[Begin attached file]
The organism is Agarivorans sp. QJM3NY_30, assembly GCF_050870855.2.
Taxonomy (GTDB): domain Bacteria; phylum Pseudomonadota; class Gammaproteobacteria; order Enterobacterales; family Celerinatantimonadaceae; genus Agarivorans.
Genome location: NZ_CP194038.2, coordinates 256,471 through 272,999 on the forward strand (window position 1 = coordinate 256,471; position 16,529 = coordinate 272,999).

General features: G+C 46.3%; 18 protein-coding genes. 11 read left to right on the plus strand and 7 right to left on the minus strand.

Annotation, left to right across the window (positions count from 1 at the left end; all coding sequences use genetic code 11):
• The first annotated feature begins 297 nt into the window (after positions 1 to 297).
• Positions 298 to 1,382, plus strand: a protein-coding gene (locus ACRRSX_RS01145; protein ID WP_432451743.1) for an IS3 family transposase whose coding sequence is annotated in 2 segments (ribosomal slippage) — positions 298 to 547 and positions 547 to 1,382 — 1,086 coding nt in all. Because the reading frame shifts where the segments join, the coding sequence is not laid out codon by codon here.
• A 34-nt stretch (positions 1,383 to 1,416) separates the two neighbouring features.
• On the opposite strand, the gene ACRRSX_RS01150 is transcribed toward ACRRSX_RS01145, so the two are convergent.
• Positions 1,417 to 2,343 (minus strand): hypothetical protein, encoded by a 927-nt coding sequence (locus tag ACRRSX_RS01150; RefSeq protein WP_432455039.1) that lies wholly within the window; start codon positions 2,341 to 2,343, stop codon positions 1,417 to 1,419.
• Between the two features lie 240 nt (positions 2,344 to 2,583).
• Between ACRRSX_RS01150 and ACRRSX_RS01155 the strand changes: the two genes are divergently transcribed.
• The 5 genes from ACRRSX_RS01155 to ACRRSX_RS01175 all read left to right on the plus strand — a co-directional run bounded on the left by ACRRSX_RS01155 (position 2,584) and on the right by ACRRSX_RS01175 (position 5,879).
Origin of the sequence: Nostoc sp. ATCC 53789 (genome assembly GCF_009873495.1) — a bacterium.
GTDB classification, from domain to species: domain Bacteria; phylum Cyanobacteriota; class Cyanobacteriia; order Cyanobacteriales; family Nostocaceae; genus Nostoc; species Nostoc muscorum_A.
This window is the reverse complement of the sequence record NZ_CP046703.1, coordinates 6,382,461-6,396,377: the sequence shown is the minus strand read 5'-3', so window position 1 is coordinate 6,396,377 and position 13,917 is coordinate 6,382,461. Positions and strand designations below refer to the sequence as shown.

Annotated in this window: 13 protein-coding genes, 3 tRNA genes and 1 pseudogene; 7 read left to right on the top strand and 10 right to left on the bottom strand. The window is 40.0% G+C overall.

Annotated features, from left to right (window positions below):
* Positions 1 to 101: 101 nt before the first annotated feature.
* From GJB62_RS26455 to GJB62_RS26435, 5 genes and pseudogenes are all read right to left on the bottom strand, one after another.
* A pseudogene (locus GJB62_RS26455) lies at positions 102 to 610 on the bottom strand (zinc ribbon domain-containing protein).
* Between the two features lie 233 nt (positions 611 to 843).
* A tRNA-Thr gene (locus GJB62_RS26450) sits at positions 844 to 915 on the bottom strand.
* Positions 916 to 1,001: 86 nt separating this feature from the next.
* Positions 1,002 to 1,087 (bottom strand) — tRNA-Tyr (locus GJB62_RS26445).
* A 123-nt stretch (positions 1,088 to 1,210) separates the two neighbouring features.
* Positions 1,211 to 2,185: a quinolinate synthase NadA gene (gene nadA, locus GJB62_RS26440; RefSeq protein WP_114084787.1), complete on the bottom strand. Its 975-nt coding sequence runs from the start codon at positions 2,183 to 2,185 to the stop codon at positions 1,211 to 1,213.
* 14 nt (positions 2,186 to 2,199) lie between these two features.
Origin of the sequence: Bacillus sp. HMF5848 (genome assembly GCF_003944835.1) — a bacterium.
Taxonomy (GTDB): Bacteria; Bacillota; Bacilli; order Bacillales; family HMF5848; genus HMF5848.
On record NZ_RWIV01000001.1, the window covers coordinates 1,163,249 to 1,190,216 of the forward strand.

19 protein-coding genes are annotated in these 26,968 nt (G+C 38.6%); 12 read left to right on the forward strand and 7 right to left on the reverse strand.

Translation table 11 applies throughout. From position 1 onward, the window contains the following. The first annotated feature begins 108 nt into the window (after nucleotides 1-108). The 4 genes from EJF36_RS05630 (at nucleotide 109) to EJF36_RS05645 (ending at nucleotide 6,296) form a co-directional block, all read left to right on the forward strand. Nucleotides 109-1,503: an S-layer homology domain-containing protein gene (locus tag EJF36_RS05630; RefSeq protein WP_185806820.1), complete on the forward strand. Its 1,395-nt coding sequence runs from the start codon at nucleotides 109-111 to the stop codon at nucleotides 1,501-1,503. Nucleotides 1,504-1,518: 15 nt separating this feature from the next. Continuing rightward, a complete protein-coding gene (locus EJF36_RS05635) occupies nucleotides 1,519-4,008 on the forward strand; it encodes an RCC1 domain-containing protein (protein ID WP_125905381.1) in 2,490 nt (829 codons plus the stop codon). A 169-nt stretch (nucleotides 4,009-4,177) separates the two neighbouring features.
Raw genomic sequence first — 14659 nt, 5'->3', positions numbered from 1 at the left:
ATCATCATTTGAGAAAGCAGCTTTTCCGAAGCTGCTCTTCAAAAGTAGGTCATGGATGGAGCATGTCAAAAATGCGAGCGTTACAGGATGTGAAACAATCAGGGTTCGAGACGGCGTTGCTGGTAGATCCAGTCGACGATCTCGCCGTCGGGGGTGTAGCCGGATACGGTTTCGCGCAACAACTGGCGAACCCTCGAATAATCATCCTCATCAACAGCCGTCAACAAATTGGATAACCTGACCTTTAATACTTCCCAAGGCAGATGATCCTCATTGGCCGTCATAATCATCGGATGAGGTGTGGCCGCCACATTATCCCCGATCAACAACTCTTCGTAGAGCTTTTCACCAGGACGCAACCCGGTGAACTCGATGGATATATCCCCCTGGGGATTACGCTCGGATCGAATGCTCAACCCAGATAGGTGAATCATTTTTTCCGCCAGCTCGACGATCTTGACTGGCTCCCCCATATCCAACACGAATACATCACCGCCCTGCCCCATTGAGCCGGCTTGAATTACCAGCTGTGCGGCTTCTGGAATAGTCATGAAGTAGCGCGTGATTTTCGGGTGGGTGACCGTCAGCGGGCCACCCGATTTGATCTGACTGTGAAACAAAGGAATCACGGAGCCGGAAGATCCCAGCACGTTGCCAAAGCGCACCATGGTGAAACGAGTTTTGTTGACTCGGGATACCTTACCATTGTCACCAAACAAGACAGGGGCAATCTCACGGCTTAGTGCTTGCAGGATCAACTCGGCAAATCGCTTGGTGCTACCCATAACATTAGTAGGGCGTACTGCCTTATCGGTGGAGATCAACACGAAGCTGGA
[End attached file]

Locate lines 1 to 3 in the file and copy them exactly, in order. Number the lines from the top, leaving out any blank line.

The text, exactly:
The organism is Agarivorans sp. QJM3NY_30, assembly GCF_050870855.2.
Taxonomy (GTDB): domain Bacteria; phylum Pseudomonadota; class Gammaproteobacteria; order Enterobacterales; family Celerinatantimonadaceae; genus Agarivorans.
Genome location: NZ_CP194038.2, coordinates 256,471 through 272,999 on the forward strand (window position 1 = coordinate 256,471; position 16,529 = coordinate 272,999).